St. Patrick’s Day is quickly approaching, and restaurants are preparing by offering Irish specials like bangers and mash or black pudding. Not exactly sure what you’re ordering, though? Click through for explanations of traditional Irish fare. And as the Irish say, “Slainte!” (Cheers!)
Ireland has a rich history exporting this salty meat product which became popular since the cured meat keeps longer. Corned beef is made by brining beef brisket in water, sugar, salt and seasonings for a week or more. It’s then typically simmered for two to three hours until meltingly tender and served with braised cabbage.
No, not soda as in the drink. Soda as in baking soda, which leavens this bread instead of yeast, creating a denser product. Raisins and nuts are also commonly added for a sweet flavor.
Stew has a long tradition in Ireland as a way of tenderizing less expensive, but tougher cuts of meat. Adding Guinness for flavor was a natural fit as it’s the country’s top beer.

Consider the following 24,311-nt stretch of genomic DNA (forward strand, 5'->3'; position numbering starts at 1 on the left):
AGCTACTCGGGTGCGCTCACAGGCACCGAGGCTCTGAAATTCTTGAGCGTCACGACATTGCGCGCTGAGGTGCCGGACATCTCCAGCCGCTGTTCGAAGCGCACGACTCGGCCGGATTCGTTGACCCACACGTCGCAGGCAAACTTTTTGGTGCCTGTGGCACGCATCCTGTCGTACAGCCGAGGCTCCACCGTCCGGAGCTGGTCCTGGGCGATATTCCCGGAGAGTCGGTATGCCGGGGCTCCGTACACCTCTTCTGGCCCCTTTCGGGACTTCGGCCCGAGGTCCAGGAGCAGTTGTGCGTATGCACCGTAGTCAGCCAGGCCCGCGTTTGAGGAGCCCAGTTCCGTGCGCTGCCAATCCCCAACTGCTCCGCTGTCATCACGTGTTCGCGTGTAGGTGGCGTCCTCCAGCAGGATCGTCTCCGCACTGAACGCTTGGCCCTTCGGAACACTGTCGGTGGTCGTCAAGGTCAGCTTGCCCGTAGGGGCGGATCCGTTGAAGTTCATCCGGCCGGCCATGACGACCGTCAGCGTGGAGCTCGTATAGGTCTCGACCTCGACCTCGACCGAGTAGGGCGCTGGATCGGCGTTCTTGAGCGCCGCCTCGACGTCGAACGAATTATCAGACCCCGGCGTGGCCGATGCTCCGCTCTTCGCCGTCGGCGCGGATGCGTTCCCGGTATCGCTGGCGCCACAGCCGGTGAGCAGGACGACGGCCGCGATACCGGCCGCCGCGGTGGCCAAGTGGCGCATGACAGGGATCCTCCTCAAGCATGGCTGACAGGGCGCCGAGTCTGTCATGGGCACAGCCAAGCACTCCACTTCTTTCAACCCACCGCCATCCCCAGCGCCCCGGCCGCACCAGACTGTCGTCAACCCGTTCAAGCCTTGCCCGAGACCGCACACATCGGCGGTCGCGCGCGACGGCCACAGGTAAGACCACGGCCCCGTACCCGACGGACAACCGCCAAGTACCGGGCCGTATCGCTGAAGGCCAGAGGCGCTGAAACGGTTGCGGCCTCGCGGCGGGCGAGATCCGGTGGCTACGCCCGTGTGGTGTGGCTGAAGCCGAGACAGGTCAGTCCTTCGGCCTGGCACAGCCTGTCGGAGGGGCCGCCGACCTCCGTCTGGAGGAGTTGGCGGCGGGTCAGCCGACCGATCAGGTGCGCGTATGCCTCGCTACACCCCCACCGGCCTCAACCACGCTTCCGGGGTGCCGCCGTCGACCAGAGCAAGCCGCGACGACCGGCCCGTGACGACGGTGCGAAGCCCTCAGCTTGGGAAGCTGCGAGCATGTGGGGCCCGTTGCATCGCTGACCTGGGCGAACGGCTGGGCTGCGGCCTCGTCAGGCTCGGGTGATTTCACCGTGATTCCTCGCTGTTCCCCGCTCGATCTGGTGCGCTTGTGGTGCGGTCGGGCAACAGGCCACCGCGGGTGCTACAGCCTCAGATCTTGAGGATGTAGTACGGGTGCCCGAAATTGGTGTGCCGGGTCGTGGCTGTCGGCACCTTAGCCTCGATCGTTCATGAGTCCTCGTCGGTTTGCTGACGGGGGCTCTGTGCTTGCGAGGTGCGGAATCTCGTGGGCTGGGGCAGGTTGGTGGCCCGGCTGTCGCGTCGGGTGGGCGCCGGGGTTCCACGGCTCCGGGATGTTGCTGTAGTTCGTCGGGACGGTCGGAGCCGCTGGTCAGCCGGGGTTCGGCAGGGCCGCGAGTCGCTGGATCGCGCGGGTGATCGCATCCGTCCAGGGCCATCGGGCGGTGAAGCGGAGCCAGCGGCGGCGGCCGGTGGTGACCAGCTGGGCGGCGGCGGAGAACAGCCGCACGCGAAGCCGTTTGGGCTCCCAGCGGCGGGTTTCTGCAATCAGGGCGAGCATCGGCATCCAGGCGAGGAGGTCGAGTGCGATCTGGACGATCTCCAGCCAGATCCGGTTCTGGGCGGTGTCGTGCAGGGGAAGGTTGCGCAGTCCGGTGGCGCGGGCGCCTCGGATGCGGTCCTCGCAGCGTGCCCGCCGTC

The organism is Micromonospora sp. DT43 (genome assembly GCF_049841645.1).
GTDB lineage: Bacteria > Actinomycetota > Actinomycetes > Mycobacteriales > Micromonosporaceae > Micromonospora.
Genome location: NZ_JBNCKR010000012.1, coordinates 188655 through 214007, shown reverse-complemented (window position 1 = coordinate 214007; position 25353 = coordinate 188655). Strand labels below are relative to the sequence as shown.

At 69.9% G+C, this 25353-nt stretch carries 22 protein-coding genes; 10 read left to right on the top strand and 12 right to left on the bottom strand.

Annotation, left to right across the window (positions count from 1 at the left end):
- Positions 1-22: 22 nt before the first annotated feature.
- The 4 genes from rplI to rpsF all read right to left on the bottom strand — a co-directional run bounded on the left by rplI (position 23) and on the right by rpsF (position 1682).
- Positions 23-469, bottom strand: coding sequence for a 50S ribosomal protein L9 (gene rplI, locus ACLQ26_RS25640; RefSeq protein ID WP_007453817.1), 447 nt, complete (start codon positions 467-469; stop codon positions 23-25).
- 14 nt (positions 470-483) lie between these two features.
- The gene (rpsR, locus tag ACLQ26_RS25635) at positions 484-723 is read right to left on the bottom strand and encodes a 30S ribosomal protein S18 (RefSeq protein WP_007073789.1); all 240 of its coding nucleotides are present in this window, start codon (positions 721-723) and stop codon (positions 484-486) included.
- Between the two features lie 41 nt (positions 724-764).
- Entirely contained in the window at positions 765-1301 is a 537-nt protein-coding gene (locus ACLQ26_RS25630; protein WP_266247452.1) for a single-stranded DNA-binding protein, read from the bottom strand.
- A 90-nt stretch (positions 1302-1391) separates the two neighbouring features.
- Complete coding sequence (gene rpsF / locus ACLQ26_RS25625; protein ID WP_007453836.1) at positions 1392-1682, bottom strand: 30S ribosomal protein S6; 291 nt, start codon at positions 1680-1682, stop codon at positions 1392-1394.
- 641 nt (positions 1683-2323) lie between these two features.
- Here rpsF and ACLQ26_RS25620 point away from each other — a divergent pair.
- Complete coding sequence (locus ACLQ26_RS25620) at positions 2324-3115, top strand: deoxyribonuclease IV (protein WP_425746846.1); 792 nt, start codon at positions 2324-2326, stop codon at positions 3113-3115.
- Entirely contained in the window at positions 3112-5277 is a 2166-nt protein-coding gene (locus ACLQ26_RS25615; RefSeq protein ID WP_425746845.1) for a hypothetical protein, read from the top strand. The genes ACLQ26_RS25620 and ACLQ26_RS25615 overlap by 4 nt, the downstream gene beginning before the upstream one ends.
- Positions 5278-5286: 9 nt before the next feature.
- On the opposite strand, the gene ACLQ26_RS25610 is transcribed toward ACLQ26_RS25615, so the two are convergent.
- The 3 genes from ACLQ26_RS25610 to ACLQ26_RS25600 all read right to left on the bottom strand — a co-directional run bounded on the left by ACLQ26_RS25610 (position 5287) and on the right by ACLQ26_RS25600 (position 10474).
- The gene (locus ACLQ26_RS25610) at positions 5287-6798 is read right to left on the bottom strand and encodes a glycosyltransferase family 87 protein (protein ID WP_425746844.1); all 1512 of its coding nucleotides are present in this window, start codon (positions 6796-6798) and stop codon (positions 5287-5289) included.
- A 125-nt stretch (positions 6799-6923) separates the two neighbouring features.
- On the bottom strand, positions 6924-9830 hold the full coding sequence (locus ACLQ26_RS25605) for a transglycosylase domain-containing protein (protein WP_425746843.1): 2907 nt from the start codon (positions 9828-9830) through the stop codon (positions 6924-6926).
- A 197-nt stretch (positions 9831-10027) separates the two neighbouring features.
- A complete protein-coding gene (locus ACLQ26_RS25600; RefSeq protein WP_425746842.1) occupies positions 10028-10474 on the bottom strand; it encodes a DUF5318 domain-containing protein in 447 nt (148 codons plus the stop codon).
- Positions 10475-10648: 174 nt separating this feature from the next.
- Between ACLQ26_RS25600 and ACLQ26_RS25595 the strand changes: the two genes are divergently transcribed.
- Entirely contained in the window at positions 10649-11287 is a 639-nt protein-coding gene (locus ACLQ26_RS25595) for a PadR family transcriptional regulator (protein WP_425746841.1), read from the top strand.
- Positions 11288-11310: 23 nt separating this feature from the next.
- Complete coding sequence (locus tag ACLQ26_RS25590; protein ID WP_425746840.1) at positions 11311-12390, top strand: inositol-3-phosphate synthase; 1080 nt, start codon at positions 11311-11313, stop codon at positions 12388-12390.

Salmon plays a big role in Irish mythology, which makes sense since this small island is surrounded by water and thus has excellent access to fresh seafood. Smoking it lends a different flavor and a silkier texture to the meat, as well as extending its shelf life.
|Bangers and Mash|
The title is much more intimidating than the actual dish, which is actually just sausage and mashed potatoes and is common on pub menus. While the name “mash” is easy enough to understand for mashed potatoes, bangers has a different explanation: sausages used to be made with a higher water content, and could sometimes explode, or bang, when cooked.
More commonly known as blood sausage, black pudding is sausage that’s made with pork blood and oatmeal to bind the meat. In Ireland, it’s often served at breakfast.
Translation: fried battered fish, usually cod or haddock, and French fries, traditionally served with malt vinegar.